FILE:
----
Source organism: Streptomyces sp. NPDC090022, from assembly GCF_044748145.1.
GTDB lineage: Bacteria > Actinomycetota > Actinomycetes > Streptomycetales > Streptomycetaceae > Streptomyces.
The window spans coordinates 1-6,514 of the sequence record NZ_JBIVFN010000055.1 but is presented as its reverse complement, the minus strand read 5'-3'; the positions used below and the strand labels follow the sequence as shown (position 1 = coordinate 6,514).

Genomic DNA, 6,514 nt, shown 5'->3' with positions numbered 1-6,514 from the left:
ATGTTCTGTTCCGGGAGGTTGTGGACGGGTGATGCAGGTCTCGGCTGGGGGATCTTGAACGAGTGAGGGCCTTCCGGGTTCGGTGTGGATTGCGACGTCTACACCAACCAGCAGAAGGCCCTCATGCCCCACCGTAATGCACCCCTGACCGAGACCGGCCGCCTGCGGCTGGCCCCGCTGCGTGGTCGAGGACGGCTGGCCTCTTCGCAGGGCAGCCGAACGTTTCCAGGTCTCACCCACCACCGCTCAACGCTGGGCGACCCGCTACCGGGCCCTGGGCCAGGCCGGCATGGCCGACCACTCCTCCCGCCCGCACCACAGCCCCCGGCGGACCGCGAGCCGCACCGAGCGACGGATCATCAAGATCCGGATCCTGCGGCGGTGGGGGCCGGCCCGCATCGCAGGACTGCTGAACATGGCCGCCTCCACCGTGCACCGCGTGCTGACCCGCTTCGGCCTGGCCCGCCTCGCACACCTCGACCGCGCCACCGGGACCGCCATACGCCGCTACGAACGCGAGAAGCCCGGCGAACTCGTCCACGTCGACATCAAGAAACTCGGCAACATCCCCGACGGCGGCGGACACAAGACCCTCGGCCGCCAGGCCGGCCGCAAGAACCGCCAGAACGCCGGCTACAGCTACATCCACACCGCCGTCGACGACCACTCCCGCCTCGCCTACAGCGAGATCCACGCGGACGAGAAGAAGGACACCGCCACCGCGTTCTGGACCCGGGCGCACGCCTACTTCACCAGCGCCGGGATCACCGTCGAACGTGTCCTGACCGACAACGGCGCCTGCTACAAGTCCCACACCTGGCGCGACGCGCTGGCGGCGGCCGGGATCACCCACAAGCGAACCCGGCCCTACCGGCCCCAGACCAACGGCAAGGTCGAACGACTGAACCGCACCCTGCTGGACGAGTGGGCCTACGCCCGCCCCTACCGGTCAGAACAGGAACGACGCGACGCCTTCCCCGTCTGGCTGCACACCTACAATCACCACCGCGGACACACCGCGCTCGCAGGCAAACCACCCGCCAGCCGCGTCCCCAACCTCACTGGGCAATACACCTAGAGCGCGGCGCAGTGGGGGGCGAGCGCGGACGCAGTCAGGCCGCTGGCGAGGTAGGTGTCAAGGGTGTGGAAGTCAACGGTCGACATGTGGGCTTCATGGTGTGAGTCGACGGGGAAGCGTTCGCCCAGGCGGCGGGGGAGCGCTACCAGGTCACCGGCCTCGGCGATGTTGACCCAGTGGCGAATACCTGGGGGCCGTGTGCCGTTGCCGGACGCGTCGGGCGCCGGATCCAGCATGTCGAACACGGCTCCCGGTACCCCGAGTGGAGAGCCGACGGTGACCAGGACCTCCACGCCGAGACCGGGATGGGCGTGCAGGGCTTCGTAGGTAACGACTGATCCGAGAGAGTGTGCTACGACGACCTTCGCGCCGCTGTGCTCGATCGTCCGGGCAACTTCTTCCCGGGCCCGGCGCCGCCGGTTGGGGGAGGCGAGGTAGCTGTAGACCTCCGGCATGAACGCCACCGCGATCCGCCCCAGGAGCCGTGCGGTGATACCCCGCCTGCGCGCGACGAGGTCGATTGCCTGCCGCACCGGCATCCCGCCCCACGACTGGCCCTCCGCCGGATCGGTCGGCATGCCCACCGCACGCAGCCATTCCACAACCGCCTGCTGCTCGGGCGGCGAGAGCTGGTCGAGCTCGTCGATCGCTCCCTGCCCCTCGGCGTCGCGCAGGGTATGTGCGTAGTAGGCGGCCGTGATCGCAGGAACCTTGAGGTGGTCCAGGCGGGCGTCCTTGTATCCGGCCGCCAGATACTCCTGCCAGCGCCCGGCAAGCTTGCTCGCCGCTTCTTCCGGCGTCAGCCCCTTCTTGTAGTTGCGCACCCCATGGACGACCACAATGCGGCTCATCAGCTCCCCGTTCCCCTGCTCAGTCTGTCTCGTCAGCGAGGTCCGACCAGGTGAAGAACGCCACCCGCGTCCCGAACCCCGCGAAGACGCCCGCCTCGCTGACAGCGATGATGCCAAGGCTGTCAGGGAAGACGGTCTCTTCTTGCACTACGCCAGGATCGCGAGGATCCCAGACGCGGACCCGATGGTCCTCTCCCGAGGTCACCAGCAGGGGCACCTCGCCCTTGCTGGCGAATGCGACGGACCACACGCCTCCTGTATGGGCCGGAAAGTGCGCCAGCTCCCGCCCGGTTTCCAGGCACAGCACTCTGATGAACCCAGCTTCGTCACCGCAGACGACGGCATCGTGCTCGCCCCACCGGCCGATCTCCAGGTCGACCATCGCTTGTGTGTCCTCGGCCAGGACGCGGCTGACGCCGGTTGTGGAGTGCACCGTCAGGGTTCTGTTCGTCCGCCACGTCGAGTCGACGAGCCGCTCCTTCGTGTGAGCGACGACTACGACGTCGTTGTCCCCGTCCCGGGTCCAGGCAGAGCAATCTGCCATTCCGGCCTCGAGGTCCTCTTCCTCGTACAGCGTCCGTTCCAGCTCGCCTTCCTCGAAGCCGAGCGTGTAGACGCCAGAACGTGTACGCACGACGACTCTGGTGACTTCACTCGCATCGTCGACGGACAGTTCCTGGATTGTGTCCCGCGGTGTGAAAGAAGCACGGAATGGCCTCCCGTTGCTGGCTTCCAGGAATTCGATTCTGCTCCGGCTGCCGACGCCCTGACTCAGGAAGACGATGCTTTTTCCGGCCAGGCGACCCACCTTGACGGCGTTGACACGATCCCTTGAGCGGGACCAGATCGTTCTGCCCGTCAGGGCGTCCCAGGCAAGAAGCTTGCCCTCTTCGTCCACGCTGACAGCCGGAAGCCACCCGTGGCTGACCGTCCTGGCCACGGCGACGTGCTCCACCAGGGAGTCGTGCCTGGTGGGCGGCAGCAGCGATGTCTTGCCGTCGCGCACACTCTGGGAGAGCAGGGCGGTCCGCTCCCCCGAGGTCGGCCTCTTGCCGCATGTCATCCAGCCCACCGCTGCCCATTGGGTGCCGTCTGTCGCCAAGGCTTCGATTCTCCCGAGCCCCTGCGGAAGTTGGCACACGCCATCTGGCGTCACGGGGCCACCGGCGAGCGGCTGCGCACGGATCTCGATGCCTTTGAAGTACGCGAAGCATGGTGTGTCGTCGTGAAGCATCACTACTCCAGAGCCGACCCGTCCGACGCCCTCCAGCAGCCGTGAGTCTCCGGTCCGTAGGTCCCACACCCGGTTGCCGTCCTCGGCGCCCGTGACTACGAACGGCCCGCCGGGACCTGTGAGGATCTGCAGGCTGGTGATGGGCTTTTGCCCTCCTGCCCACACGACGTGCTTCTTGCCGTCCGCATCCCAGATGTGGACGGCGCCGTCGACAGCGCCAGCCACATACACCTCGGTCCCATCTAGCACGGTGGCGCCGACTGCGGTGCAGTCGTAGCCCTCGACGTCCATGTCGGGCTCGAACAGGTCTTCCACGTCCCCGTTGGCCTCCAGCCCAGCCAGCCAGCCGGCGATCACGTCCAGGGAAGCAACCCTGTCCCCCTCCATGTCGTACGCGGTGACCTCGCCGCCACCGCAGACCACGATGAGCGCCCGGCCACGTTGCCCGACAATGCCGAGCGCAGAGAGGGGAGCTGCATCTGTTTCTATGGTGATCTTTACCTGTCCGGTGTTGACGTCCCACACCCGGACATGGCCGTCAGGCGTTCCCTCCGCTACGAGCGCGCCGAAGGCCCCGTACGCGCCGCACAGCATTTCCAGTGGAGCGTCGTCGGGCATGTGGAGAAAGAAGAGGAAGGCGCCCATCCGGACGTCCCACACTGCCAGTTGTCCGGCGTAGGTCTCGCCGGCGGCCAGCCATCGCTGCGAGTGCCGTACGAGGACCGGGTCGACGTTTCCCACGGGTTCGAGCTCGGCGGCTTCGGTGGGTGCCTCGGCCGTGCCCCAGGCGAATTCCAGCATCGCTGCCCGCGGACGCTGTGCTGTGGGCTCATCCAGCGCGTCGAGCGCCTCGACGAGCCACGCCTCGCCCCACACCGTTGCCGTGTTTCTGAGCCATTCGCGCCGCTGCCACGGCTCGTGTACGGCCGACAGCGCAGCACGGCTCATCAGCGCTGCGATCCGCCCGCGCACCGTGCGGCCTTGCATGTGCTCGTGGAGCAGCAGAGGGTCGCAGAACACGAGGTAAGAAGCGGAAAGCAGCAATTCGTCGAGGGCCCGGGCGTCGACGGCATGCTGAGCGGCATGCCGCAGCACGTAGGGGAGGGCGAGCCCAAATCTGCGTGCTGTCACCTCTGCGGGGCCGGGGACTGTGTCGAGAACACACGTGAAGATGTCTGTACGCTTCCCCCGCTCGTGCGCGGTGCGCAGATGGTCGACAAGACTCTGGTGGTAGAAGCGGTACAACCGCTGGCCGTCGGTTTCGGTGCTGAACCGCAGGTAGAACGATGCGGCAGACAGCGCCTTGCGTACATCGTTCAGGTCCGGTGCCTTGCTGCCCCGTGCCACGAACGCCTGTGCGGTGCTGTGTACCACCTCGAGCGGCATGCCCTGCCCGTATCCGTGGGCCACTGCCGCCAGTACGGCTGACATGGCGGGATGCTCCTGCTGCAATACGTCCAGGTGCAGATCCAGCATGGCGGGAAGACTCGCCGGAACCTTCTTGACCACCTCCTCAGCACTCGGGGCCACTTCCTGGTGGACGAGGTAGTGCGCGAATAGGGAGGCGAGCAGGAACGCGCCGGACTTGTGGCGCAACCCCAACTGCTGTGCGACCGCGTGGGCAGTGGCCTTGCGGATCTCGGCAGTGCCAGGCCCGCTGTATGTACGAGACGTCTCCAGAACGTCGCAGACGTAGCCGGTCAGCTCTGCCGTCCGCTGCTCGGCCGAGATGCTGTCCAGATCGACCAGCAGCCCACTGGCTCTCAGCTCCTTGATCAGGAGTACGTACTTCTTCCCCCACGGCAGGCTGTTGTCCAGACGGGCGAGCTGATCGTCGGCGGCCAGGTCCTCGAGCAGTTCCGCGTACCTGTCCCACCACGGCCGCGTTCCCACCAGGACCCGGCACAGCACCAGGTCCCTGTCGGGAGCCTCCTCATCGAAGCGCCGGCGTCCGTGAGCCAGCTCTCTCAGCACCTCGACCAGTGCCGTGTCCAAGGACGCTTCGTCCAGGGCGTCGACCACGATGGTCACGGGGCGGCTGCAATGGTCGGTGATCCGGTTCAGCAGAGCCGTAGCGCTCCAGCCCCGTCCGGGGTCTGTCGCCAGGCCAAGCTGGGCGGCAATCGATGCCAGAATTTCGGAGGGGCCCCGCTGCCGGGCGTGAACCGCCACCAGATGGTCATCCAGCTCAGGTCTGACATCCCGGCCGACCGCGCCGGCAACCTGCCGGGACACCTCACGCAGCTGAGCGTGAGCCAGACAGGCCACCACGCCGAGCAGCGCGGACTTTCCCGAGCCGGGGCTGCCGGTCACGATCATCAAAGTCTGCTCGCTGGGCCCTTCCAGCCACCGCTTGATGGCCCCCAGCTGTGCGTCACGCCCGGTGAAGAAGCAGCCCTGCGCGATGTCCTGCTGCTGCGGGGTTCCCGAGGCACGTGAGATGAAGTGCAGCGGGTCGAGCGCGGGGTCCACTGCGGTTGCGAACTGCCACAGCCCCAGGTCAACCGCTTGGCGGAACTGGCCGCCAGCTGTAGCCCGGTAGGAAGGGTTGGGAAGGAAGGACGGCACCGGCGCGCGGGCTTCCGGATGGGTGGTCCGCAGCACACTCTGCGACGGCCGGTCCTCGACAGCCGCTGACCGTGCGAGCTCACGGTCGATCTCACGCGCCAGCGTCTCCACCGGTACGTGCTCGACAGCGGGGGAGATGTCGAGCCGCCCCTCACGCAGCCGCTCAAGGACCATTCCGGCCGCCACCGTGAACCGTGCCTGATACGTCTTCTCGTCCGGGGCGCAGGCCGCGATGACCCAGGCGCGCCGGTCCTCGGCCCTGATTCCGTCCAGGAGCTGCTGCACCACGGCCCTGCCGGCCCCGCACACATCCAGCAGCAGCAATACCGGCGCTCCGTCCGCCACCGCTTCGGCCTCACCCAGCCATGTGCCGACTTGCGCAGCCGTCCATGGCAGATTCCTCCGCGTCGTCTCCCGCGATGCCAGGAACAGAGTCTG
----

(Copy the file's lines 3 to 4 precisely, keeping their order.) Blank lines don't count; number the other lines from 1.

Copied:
The window spans coordinates 1-6,514 of the sequence record NZ_JBIVFN010000055.1 but is presented as its reverse complement, the minus strand read 5'-3'; the positions used below and the strand labels follow the sequence as shown (position 1 = coordinate 6,514).

Genomic DNA, 6,514 nt, shown 5'->3' with positions numbered 1-6,514 from the left: